A slice of India
No wonder when most locals see a “fellow Indian”, they open up. Many of them have never visited India, yet they feel an affinity towards the country from which their grandparents came, writes Aradhana Sinha.india Updated: Aug 30, 2007 00:02 IST
Wherever Indians go, they carry their world with them. Take Mauritius for example. Indians reached this country as indentured labourers in mid-19th century. They were contracted to work on the sugar plantations for a period of five to ten years. Many stayed back.
Their children were born and brought up in their new homeland, very much influenced by the culture, the values and the cuisines of their original homeland. With the passage of time, came the third generation: Mauritian in their lifestyles, speaking a new language — Creole.
Interestingly, Creole is a mixture of French, English and Bhojpuri. These are the influences that make Mauritians what they are. For these were the predominant influences on the island in the 18th, the 19th and the 20th centuries. The Dutch were the first to colonise Mauritius. But they did not stay for long. The French stayed for a longer time and developed the place. The British made Mauritius a plantation colony. Although the cultural influence remained largely French, specially among the gentry, the English brought in a new influence, a new flavour and a new spirit — that of India.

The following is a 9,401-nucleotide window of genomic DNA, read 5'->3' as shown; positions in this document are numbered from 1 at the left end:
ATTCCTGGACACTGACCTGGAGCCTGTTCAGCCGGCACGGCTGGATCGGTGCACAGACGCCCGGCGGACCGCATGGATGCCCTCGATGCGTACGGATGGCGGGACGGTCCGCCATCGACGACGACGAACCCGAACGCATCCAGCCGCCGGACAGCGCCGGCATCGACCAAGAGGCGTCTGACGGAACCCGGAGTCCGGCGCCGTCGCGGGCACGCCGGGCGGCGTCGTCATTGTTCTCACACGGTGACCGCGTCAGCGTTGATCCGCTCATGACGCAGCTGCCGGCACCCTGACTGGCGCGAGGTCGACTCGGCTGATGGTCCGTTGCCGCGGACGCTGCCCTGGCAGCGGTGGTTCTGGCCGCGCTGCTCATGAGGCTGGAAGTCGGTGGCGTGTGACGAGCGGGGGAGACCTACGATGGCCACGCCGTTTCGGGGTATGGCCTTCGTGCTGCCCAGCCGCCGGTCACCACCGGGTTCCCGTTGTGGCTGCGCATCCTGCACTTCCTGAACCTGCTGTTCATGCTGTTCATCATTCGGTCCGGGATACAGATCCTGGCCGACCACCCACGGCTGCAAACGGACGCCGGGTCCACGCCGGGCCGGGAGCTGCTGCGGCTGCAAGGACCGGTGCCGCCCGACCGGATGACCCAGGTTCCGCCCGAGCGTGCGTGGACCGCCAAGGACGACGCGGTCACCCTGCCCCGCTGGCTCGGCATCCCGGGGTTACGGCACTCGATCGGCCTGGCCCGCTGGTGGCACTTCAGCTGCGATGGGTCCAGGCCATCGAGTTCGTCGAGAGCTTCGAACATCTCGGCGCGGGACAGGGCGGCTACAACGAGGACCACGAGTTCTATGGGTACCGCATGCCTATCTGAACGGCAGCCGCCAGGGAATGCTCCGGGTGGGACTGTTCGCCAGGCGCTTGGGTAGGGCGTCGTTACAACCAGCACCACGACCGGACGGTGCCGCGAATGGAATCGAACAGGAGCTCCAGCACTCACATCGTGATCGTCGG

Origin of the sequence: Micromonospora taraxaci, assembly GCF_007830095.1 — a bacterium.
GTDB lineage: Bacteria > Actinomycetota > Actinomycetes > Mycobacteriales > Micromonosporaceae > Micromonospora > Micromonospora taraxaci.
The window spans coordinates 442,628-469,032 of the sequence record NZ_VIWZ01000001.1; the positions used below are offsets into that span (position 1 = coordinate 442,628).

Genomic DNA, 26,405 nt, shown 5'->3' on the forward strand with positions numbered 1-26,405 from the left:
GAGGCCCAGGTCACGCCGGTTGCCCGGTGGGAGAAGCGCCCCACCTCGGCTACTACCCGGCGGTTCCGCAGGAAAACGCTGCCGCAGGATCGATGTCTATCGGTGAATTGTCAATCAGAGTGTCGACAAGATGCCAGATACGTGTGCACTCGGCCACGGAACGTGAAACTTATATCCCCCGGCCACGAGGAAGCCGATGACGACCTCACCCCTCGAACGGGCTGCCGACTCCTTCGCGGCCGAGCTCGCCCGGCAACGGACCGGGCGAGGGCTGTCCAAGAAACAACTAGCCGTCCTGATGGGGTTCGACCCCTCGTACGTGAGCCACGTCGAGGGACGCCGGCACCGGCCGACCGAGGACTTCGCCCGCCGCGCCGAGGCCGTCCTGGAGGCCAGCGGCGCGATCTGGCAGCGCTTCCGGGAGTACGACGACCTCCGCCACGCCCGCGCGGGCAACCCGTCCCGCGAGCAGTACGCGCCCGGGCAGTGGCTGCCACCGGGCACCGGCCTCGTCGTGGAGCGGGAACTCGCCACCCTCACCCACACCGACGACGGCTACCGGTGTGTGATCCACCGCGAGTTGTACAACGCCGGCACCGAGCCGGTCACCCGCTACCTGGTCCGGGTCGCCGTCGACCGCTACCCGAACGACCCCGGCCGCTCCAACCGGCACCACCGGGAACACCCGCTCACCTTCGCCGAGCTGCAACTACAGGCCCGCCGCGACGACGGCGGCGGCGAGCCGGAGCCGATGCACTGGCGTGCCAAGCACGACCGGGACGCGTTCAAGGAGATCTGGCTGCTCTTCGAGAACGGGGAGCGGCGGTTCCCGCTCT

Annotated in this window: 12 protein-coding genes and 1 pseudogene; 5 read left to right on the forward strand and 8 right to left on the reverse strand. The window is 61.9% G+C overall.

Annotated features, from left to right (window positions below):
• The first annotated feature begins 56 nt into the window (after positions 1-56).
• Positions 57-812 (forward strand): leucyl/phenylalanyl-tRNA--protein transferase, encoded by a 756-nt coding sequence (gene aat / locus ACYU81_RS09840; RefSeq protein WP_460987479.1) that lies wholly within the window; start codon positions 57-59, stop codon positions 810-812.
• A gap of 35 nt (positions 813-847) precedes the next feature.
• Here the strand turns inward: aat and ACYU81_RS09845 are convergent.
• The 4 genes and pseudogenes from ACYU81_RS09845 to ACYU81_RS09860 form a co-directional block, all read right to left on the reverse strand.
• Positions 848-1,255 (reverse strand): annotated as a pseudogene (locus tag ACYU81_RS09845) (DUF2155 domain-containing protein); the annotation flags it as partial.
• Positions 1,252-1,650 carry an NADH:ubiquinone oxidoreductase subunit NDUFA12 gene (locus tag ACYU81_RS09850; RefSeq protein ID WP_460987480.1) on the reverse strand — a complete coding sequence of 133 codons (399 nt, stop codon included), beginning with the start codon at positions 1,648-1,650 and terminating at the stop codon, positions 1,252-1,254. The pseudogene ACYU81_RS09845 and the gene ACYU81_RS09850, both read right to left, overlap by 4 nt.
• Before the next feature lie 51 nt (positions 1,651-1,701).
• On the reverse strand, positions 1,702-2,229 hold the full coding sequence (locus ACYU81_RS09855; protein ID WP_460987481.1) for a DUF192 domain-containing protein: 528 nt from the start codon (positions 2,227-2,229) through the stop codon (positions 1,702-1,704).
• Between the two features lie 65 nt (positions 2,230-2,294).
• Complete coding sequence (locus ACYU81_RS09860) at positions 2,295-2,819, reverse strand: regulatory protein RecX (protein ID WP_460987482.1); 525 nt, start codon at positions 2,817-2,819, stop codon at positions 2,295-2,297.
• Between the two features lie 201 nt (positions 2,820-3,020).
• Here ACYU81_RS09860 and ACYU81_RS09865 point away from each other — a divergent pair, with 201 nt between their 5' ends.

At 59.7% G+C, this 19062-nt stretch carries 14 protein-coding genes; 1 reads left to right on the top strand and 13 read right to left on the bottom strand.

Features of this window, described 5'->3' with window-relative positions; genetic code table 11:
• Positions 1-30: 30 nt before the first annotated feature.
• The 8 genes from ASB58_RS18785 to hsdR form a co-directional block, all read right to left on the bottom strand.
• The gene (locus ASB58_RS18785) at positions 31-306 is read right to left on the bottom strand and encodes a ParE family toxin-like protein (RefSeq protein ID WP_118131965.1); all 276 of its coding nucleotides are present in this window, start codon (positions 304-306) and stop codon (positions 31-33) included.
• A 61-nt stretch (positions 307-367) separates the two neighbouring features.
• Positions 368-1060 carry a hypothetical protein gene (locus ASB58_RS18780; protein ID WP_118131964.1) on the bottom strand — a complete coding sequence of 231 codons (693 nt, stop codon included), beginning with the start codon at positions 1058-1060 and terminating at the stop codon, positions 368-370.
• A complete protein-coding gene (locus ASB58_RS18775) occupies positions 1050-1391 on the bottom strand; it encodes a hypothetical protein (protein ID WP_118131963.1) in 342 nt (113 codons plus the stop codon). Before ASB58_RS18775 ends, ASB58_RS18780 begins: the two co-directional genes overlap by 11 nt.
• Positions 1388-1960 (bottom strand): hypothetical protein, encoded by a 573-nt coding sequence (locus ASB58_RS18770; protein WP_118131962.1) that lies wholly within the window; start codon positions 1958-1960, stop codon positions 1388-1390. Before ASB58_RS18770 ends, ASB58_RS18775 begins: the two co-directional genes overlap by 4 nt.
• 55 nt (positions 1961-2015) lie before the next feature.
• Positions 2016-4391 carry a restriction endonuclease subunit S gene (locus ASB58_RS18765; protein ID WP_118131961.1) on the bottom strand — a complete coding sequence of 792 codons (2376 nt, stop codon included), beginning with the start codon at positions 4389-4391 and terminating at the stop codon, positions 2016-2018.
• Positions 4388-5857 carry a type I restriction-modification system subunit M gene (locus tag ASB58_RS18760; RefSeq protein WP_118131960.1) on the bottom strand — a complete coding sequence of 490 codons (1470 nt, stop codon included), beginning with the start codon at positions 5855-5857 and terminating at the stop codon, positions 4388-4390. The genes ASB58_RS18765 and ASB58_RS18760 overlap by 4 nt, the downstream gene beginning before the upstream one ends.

No wonder when most locals see a “fellow Indian”, they open up. Many of them have never visited India, yet they feel an affinity towards the country from which their grandparents came. The man at the ticket counter in the SSR Botanical Garden broke into Hindi the minute he learnt we were from India. The driver of the taxi made helpful suggestions as we tried to reconcile our sight-seeing preferences.
The Indian influence is indeed visible. There are several temples and mandapams in Mauritius. Very often, during festivals, after the bhajans and kirtans are over, the devout end with the Indian national anthem. As somebody told me, the Indo-Mauritians (they always call themselves Mauritians) are patriotic. They celebrated Independence Day much before Mauritius became independent — and the date was August 15.